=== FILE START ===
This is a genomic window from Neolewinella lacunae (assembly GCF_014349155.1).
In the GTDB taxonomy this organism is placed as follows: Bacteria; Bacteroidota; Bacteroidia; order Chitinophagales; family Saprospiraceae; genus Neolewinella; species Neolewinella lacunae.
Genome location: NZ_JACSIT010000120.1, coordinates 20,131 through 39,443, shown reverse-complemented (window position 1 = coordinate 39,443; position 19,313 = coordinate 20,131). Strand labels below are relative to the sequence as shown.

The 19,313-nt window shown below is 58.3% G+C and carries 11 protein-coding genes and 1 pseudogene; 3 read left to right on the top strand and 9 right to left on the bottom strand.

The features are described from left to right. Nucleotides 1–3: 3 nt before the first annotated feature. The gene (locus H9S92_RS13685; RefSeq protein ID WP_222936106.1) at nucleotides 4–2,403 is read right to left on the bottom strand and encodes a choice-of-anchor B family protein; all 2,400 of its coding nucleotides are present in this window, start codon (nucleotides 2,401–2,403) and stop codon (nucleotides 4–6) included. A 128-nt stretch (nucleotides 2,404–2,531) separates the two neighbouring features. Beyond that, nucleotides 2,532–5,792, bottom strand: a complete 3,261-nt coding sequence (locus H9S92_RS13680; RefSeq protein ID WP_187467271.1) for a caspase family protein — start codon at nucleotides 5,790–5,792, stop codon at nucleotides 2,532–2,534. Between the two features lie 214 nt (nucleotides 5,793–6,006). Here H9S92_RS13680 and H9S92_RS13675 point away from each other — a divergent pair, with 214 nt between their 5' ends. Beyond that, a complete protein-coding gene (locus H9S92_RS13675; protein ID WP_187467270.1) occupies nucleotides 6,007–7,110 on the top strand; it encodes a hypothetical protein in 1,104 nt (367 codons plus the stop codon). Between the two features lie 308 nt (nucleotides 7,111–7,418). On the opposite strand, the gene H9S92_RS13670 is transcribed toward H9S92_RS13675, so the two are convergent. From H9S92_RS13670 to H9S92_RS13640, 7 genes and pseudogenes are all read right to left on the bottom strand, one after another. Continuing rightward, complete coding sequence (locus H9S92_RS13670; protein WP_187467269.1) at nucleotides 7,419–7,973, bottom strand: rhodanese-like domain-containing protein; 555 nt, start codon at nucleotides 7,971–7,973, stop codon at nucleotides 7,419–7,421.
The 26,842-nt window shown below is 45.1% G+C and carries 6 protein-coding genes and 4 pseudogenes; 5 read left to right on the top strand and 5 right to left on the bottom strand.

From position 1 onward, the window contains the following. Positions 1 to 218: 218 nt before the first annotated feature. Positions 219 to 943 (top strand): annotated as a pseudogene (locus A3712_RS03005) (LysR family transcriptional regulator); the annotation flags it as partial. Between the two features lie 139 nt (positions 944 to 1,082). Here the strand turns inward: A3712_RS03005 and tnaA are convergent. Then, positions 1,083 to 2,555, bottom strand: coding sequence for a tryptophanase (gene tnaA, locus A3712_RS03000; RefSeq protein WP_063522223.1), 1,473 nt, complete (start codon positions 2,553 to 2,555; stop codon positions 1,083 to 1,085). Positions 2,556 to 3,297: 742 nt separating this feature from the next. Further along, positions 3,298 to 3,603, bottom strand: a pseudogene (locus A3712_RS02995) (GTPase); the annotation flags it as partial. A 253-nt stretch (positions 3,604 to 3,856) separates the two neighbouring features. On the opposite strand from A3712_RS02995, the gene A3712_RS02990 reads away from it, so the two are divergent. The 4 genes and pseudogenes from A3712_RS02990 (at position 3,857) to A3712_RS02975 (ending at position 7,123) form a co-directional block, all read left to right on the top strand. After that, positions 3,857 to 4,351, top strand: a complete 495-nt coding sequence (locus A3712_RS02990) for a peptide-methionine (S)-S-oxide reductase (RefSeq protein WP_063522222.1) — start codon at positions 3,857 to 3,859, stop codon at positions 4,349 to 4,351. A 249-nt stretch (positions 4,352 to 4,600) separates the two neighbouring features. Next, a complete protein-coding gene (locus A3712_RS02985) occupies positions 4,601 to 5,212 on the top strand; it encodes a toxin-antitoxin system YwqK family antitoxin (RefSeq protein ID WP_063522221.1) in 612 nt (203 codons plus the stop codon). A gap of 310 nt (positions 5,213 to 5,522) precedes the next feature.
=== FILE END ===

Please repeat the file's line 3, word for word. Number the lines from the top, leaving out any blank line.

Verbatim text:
Genome location: NZ_JACSIT010000120.1, coordinates 20,131 through 39,443, shown reverse-complemented (window position 1 = coordinate 39,443; position 19,313 = coordinate 20,131). Strand labels below are relative to the sequence as shown.